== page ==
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Chicago Children's Museum + Museums for All = Greater Access

Thursday, March 31, 2016

Editor’s Note: This blog is part of a series highlighting the Museums for All program, a cooperative initiative between IMLS and the Association of Children’s Museums to offer a signature access program that encourages families of all backgrounds to visit museums regularly and build lifelong museum habits. Any museum can participate. To register your institution, click here!

By Saleem Hue Penny

Chicago Children’s Museum

“Is this your first time joining us at Chicago Children’s Museum?” The parents just smiled and nodded, “We’re celebrating her sixth birthday.” If you’re like me, you know that these moments make museums special. If you’re like me, you also know it takes focus and commitment to build relationships and welcome families into our spaces.

When Chicago Children’s Museum decided to become the first museum in the state of Illinois to join Museums for All, we didn’t have the perfect cost-benefit data, or a slew of marketing slogans, or answers to all the FAQ’s. What we did have was a commitment to engage SNAP (Supplemental Nutrition Assistance Program) participants and our neighbors from low-income communities throughout each stage of program planning and implementation. For example, focus group feedback highlighted transportation barriers to accessing our museum. We incorporated English/Spanish tear-off sheets with public transportation directions in our marketing materials. We extended our member parking validation to Museums for All families. We plan to form an Museums for All Advisory Board comprised of Museums for All guests, nonprofit partners, city/county representatives, and museum staff as we near the six-month mark to ensure that diverse voices and a range of perspectives continue to shape our program.  

(Photo Courtesy of Chicago Children’s Museum: The Chicago Children’s Museum aims to improve children’s lives by creating a community where play and learning connect.)

This collaborative spirit is rippling through our museum as staff from guest services, marketing, and community engagement teams work together to sustain an Museums for All program that has increased 61% since our first month. We are refining our “ground game” of “Relationships Before All Else” with nonprofit caseworkers and home-visitors, as well as city and county administrators of nutrition programs, housing assistance, and social services. Word of mouth continues to drive program interest and we’ve built convenient online systems for partners to request promotional materials. When SNAP participation increased, we began seeking community feedback about meaningful expansion. Beginning March 2016, we extended an invitation to families participating in the WIC program (Special Supplemental Nutrition Program for Women, Infants, and Children).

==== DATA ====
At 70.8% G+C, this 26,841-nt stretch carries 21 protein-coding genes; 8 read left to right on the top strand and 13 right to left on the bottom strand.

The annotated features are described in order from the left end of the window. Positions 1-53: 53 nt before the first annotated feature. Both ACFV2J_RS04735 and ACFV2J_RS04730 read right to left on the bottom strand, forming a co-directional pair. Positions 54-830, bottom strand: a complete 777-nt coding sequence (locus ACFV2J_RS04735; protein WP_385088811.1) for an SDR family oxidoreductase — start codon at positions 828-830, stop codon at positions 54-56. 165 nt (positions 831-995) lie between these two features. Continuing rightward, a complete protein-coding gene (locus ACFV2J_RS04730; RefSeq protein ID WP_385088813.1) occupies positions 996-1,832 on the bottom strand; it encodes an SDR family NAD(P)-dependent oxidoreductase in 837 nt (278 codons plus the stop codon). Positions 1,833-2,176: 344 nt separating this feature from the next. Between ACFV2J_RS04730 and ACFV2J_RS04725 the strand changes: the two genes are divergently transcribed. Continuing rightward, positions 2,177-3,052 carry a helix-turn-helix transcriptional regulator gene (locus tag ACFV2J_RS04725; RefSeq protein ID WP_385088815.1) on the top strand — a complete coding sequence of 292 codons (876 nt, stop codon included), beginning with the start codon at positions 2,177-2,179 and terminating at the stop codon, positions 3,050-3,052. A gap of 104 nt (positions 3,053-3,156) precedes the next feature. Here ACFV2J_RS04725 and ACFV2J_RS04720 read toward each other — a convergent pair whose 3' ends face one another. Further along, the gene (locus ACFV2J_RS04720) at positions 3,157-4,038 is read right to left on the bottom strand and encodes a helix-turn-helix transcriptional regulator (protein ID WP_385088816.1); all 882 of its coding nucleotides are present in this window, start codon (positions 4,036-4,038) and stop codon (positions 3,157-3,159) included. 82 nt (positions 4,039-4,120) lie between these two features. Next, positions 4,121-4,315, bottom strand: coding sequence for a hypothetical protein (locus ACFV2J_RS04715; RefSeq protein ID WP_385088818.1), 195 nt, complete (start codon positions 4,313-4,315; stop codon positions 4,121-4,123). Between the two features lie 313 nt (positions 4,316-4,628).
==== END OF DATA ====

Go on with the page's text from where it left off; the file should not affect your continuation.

(Photo Courtesy of Chicago Children’s Museum: Chicago Children’s Museum was the first museum in the state of Illinois to join the Museums for All initiative.)

Museums for All is unique because although it is an admissions and audience development program, we are excited to use it as a community engagement strategy. We are forming individual relationships and new entry points in economically-isolated and historically-disenfranchised neighborhoods throughout the Chicago metropolitan area. Understanding the obstacles and resources of a wider range of families can allow us to develop responsive programs that benefit every guest. As relationships develop, families can also become ambassadors for our mission, extending the “community where play and learning connect” beyond the museum walls and into their homes, schools, and neighborhoods.

(Photo Courtesy of Chicago Children’s Museum: The Chicago Children’s Museum has three floors of exhibits, including sensory experiences and engaging educational content focusing on literacy, science, math, visual and performing arts, and health.)

We are currently documenting our entire implementation process and hope to continue being a resource for other museums that are considering joining Museums for All, particularly those in large metropolitan areas. Through conferences, webinars, or professional learning communities, I look forward to learning from the museums currently participating in Museums for All. With the support of IMLS and ACM (Association of Children's Museums) through Museums for All, we can each open our doors a bit wider and ensure that more families create their special moments in museums.

Saleem Hue Penny is associate vice president, community and educational partnerships at the Chicago Children’s Museum.

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